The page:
This question keeps getting bumped up, so (at long last) I'll convert my comments above to an answer.

It is true that every continuous martingale $X$ with stationary *independent* increments is a Brownian motion or, to be precise, $X=X_0+\sigma B_t$ for a standard Brownian motion $B$ and constant $\sigma$. This is because any such process is a Lévy process, and Brownian motions (possibly with drift) are the only continuous Lévy processes. This is standard, and most decent book on continuous-time stochastic processes should show this. I also have a proof of this on my blog here.

However, you do not mention the necessary condition that the increments of $X$ are independent. So, the statement in the question is false. There do in fact exist continuous martingales with stationary increments which are not Brownian motions. You can take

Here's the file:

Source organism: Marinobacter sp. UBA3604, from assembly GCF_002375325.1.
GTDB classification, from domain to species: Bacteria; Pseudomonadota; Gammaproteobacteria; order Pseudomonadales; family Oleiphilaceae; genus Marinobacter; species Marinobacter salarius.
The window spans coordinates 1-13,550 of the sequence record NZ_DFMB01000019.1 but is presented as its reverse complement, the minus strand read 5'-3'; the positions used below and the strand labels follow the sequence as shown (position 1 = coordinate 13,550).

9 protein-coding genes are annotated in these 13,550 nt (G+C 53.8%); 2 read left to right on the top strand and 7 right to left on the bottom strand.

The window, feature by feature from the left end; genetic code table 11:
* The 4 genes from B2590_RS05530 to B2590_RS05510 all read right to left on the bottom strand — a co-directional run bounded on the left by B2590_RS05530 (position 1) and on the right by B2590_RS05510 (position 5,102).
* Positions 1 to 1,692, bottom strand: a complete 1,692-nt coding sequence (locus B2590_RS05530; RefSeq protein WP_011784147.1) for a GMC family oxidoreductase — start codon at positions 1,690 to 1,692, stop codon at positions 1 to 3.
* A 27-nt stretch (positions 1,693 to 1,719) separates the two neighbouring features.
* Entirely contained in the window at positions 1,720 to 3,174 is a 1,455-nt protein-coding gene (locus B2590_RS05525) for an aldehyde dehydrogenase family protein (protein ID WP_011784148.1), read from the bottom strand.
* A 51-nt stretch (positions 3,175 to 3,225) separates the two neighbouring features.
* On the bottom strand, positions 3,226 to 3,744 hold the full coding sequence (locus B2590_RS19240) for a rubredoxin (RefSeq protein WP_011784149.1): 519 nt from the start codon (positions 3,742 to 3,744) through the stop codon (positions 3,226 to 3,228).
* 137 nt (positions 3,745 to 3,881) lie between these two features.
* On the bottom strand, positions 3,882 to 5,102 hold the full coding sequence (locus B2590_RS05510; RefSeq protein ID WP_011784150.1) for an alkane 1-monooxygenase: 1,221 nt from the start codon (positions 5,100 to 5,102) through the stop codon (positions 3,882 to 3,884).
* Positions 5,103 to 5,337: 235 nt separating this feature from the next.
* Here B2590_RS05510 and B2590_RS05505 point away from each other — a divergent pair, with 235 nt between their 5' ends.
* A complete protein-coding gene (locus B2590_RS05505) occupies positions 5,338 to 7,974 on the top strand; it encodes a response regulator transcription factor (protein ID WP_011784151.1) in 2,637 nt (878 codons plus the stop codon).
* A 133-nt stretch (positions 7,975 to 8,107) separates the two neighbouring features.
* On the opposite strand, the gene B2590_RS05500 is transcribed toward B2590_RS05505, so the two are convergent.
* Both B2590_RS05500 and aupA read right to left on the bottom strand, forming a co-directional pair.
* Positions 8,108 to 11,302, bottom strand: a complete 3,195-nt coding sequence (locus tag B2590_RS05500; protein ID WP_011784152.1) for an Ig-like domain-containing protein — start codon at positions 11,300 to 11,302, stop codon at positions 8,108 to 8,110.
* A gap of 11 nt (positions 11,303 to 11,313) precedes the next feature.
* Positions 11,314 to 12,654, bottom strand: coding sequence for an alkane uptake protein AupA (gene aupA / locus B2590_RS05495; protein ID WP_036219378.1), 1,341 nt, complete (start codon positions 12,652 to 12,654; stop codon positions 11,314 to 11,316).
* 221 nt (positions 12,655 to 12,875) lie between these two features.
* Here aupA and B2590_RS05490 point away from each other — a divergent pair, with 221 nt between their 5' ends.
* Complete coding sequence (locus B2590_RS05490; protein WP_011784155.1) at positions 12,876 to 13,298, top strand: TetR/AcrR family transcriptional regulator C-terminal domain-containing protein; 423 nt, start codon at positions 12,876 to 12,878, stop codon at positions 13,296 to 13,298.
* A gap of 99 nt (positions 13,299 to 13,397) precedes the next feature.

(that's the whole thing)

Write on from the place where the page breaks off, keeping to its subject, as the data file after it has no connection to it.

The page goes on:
$$
X_t=\int_0^t Y\\,dB
$$
for a standard Brownian motion $B$ and independent stationary process $Y$. Then $X$ has stationary increments, but is not a Brownian motion unless $Y$ is constant. For example, $Y$ could be an Ornstein-Uhlenbeck process started in its stationary distribution.

[Finally, the link to the theorem in the question is not very useful, as it is not complete and references some undefined "(1)" that the process is supposed to follow.]